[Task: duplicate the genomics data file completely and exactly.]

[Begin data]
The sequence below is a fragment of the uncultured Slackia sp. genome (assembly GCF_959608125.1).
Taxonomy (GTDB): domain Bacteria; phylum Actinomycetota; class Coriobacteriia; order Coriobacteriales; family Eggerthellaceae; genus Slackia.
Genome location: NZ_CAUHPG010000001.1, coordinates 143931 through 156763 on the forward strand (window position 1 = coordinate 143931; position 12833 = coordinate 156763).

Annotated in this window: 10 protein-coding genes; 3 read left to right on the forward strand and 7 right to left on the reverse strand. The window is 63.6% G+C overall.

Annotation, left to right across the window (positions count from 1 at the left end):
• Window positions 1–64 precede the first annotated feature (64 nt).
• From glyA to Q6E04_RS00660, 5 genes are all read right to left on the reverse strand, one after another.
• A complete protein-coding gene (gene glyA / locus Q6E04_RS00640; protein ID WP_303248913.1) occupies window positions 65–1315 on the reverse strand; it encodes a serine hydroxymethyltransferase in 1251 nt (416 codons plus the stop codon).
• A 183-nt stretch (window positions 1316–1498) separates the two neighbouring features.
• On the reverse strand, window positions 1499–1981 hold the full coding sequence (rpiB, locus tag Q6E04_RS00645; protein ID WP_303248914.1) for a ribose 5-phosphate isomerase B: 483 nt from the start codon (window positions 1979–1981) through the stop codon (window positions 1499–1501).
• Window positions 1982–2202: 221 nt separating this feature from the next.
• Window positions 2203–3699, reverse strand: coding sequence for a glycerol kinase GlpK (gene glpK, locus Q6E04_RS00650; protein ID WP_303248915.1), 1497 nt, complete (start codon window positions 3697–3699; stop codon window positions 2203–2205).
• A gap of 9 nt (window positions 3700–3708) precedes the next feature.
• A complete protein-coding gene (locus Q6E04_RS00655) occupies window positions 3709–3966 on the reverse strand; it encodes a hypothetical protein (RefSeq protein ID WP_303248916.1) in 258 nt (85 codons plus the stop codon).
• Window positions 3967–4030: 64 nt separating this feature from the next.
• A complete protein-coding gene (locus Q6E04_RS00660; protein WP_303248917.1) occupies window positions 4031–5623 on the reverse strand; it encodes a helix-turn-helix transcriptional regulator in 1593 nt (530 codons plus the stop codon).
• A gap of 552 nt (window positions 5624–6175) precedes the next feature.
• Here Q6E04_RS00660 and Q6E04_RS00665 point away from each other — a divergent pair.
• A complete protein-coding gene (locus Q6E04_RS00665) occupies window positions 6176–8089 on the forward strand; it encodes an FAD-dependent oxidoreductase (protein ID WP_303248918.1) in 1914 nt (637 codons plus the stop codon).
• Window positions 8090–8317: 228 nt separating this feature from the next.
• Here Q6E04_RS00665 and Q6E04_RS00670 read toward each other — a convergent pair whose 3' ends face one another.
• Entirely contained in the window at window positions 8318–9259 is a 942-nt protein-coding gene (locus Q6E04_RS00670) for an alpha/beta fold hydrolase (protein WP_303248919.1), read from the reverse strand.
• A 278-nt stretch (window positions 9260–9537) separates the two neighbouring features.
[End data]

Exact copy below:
The sequence below is a fragment of the uncultured Slackia sp. genome (assembly GCF_959608125.1).
Taxonomy (GTDB): domain Bacteria; phylum Actinomycetota; class Coriobacteriia; order Coriobacteriales; family Eggerthellaceae; genus Slackia.
Genome location: NZ_CAUHPG010000001.1, coordinates 143931 through 156763 on the forward strand (window position 1 = coordinate 143931; position 12833 = coordinate 156763).

Annotated in this window: 10 protein-coding genes; 3 read left to right on the forward strand and 7 right to left on the reverse strand. The window is 63.6% G+C overall.

Annotation, left to right across the window (positions count from 1 at the left end):
• Window positions 1–64 precede the first annotated feature (64 nt).
• From glyA to Q6E04_RS00660, 5 genes are all read right to left on the reverse strand, one after another.
• A complete protein-coding gene (gene glyA / locus Q6E04_RS00640; protein ID WP_303248913.1) occupies window positions 65–1315 on the reverse strand; it encodes a serine hydroxymethyltransferase in 1251 nt (416 codons plus the stop codon).
• A 183-nt stretch (window positions 1316–1498) separates the two neighbouring features.
• On the reverse strand, window positions 1499–1981 hold the full coding sequence (rpiB, locus tag Q6E04_RS00645; protein ID WP_303248914.1) for a ribose 5-phosphate isomerase B: 483 nt from the start codon (window positions 1979–1981) through the stop codon (window positions 1499–1501).
• Window positions 1982–2202: 221 nt separating this feature from the next.
• Window positions 2203–3699, reverse strand: coding sequence for a glycerol kinase GlpK (gene glpK, locus Q6E04_RS00650; protein ID WP_303248915.1), 1497 nt, complete (start codon window positions 3697–3699; stop codon window positions 2203–2205).
• A gap of 9 nt (window positions 3700–3708) precedes the next feature.
• A complete protein-coding gene (locus Q6E04_RS00655) occupies window positions 3709–3966 on the reverse strand; it encodes a hypothetical protein (RefSeq protein ID WP_303248916.1) in 258 nt (85 codons plus the stop codon).
• Window positions 3967–4030: 64 nt separating this feature from the next.
• A complete protein-coding gene (locus Q6E04_RS00660; protein WP_303248917.1) occupies window positions 4031–5623 on the reverse strand; it encodes a helix-turn-helix transcriptional regulator in 1593 nt (530 codons plus the stop codon).
• A gap of 552 nt (window positions 5624–6175) precedes the next feature.
• Here Q6E04_RS00660 and Q6E04_RS00665 point away from each other — a divergent pair.
• A complete protein-coding gene (locus Q6E04_RS00665) occupies window positions 6176–8089 on the forward strand; it encodes an FAD-dependent oxidoreductase (protein ID WP_303248918.1) in 1914 nt (637 codons plus the stop codon).
• Window positions 8090–8317: 228 nt separating this feature from the next.
• Here Q6E04_RS00665 and Q6E04_RS00670 read toward each other — a convergent pair whose 3' ends face one another.
• Entirely contained in the window at window positions 8318–9259 is a 942-nt protein-coding gene (locus Q6E04_RS00670) for an alpha/beta fold hydrolase (protein WP_303248919.1), read from the reverse strand.
• A 278-nt stretch (window positions 9260–9537) separates the two neighbouring features.